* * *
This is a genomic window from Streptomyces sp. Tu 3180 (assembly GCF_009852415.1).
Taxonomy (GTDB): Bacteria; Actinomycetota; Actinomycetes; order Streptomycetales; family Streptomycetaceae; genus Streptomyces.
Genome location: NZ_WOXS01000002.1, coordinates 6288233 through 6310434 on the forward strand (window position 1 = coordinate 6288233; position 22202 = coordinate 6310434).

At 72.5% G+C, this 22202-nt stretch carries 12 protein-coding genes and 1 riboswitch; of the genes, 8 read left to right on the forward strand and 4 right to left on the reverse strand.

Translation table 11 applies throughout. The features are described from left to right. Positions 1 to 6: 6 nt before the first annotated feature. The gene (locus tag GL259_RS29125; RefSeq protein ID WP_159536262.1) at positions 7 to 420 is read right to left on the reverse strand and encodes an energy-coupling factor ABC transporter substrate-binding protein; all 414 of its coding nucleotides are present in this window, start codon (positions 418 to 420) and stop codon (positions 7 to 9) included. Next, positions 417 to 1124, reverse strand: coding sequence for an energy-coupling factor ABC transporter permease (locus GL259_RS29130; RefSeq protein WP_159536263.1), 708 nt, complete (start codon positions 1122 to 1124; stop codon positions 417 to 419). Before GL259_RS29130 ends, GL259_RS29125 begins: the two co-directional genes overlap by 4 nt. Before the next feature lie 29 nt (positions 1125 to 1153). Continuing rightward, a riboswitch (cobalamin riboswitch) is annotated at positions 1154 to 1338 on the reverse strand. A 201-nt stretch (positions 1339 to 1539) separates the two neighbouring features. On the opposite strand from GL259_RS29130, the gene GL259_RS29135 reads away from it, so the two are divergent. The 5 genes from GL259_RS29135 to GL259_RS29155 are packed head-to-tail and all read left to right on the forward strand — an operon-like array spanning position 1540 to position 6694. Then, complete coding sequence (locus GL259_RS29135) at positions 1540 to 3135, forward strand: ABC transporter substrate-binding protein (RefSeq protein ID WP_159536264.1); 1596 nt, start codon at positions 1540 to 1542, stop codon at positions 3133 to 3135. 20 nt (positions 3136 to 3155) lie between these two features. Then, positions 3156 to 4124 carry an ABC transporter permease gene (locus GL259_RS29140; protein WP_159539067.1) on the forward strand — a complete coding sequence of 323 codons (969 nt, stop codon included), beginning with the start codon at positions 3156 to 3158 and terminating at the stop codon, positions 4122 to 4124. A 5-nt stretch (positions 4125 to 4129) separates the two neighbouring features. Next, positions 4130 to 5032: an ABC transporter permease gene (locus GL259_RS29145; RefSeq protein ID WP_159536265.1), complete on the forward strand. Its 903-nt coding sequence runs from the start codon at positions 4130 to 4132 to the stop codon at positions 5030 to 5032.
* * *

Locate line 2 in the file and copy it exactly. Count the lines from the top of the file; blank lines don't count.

Taxonomy (GTDB): Bacteria; Actinomycetota; Actinomycetes; order Streptomycetales; family Streptomycetaceae; genus Streptomyces.